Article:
Five Basic Cholera Prevention Steps

To prevent cholera, you should wash your hands often and take steps to ensure your food and water are safe for use. Following these simple steps greatly reduces your risk of getting cholera in areas where cholera is spreading:

1. Be sure you drink and use safe water.
  • Use bottled water to brush your teeth, wash and prepare food, and make ice or beverages.
  • If bottled water is not available, use water that has been properly boiled, chlorinated, or filtered using a filter that can remove bacteria.
  • Use bottled water with unbroken seals.

Water from pipes, drinks sold in cups or bags, and ice may not be safe.

If you think your water may not be safe—treat it with a chlorine product, boil it, treat with bleach, or filter it.

Treat with Chlorine Product

  • Treat your water with one of the locally available chlorine treatment products and follow the label instructions.

Or Boil it

  • If a chlorine treatment product is not available, boiling is an effective way to make water safe. Bring your water to a rolling boil for 1 minute. Note: Boiled water is at risk for re-contamination if not stored and used safely.

Or Treat with Bleach

  • If you cannot boil water, treat water with household bleach. Add 8 drops of household bleach for every 1 gallon of water (or 2 drops of household bleach for every 1 liter of water) and wait 30 minutes before drinking.

Or Filter It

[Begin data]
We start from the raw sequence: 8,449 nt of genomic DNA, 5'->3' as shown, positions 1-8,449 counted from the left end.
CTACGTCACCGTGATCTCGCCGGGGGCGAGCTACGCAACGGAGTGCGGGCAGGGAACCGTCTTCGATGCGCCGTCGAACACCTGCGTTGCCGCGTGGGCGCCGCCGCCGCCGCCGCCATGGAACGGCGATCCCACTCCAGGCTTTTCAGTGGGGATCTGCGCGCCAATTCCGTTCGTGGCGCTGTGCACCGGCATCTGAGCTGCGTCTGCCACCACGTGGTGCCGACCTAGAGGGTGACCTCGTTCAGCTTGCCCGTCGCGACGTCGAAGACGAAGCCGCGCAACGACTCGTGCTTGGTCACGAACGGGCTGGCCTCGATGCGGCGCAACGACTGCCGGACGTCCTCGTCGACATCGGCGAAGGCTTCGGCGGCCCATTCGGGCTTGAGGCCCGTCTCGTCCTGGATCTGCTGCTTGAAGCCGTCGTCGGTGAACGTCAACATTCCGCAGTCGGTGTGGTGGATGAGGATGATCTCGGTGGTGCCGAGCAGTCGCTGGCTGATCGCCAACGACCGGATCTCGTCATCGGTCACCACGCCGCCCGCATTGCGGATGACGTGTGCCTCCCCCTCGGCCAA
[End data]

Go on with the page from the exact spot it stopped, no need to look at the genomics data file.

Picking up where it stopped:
• If filtering, use a device with a pore size less than or equal to 0.3 microns and treat the water with a disinfectant such as chlorine, chlorine dioxide, or iodine.
  • Always store your treated water in a clean, covered container.
2. Wash your hands often with soap and safe water.
  • Before, during, and after preparing food.
  • Before and after eating food or feeding your children.
  • After using the toilet.
  • After cleaning your child’s bottom.
  • After taking care of someone who is sick with diarrhea.

If you don’t have access to soap and water, use an alcohol-based hand rub with at least 60% alcohol.

3. Use toilets
  • Use toilets or safely managed sanitation facilities to get rid of feces (poop). This includes disposal of children’s poop.
  • Wash hands with soap and safe water after going to the bathroom.

If you don’t have access to a toilet:

  • Poop at least 30 meters (98 feet) away from any body of water (including wells) and then bury your poop.
  • Dispose of plastic bags containing poop in latrines or at collection points if available, or bury it in the ground.
  • Do not put plastic bags in chemical toilets.
  • Dig new latrines or temporary pit toilets at least a half-meter (1.6 feet) deep and at least 30 meters (100 feet) away from any body of water.
4. Boil it, cook it, peel it, or leave it.
  • Cook food well, keep it covered, eat it hot, and peel fruits and vegetables.
  • Eat foods that have been thoroughly cooked and are still hot and steaming. Be sure to cook seafood, especially shellfish, until it is very hot all the way through.
  • Avoid raw vegetables and fruits that cannot be peeled.
5. Clean up safely.
  • Clean food preparation areas and kitchenware with soap and treated water and let dry completely before reuse.
  • Bathe and wash clothes or diapers 30 meters (100 feet) away from drinking water sources.
  • Clean and disinfect toilets and surfaces contaminated with poop: clean the surface with a soap solution to remove solids; then disinfect using a solution of 1 part household bleach to 9 parts water.
  • When finished cleaning, safely dispose of soapy water and dirty rags. Wash hands again with soap and safe water after cleaning and disinfecting.

Traveling to an area with cholera?

Visit a doctor or travel clinic to talk about cholera vaccination if you will be traveling to or living in an area of active cholera transmission.